But I think this cultural norm in Effective Altruism may have become ubiquitous to the extent that it could plausibly come to harm Effective Altruists as the movement becomes bigger. Let’s take Benjamin Todd’s claim that all (or many) news articles ought to come with a set of falsifiable and quantifiable predictions. Suppose that an EA Magazine is funded, and every wishy-washy sounding prediction that someone makes must be followed by an explicit forecast. The problem here may be that writing interesting and useful articles about what is likely to happen in the future does not necessarily require the same skill-set as making quantifiable forecasts. There are plenty of writers who I read (and whose views I take into account when making explicit forecasts) who I doubt would actually be good forecasters themselves. Perhaps they’re not particularly inclined towards data analysis or putting numbers on things - this does not mean that their insights aren’t helpful, and putting some forecasting track-record next to their byline in the magazine seems like it could do more harm than good.
When I read some news article about who is likely to replace Boris Johnson as Conservative leader, I don’t particularly care whether the author has a superb forecasting track record, I just care about whether they’re writing things that I didn’t know already, providing some level of original insight, and/or reminding me of salient factors that I may have underestimated or forgotten about.
Moving onto Galef’s example, it would certainly be nice if it were the case that people judged others negatively if they were obviously overconfident in their predictions. When I first read her excellent book The Scout Mindset, I thought that she may refer to research that showed that there is a negative correlation between someone saying that they were certain that they would be successful in some task, and how competent they were perceived to be by others. In fact, the research not only doesn’t show a negative correlation between claims of certainty and observed confidence, but shows a positive correlation. As can be seen above, there is a significant (although small) positive correlation between someone expressing certainty and how competent they were perceived to be by others, and further insignificant (but positive) correlations between other forms of epistemic confidence and perceived competence. That being said, it is reassuring that all forms of social confidence seem to be more strongly correlated with perceived competence than do forms of epistemic confidence.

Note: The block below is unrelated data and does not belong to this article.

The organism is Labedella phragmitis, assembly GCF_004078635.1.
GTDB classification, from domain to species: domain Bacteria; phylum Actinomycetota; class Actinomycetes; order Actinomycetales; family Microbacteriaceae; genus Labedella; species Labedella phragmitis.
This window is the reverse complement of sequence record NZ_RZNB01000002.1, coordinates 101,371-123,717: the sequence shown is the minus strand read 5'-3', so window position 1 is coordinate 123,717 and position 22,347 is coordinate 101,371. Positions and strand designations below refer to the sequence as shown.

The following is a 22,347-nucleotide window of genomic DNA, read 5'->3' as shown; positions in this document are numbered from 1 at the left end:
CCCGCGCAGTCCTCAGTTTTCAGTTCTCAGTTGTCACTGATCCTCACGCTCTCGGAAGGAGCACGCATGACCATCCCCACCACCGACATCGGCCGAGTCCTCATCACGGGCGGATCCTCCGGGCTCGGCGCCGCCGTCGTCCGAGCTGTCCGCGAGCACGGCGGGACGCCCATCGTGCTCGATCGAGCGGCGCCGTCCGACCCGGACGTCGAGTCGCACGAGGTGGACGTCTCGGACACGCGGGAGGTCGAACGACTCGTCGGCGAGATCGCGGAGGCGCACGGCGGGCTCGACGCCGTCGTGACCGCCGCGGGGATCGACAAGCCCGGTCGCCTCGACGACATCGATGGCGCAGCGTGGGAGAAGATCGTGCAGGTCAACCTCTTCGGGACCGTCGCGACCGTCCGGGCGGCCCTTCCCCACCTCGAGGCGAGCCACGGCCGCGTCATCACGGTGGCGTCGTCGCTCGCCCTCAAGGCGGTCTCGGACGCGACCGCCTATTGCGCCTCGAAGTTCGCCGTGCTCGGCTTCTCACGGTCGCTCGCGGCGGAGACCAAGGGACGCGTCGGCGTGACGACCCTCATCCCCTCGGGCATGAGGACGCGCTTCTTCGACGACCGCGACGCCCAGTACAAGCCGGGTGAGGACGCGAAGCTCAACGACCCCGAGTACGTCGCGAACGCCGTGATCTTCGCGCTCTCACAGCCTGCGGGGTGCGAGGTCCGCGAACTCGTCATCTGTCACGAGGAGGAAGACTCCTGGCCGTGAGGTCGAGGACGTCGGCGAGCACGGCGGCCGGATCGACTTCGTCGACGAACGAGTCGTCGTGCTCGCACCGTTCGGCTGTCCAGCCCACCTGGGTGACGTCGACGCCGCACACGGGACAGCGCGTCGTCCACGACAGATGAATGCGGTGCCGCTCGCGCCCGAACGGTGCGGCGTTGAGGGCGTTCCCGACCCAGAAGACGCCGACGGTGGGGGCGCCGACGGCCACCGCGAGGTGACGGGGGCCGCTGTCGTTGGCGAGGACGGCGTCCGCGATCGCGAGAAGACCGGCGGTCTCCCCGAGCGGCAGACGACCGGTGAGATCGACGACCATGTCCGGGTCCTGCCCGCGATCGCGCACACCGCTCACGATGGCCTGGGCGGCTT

I also have a worry that extreme honesty has emerged as something that you ought to do because it is good in and of itself, rather than because it results in good things. It’s true that there are advantages to having a norm of extreme honesty in a social movement, but I think there should be further discussion about the situations in which extreme honesty is likely to undermine your effectiveness rather than strengthen it. There is a reason that most founders of start-ups don’t tell potential hires that the chance of success is only around 3%. There is a reason that most newspaper columnists don’t write explicit numerical forecasts which allow bad-faith actors to pick out their worst forecasts to demonstrate their incompetence. There is a reason that most highly effective institutions, companies, and people don’t engage in extreme honesty all the time.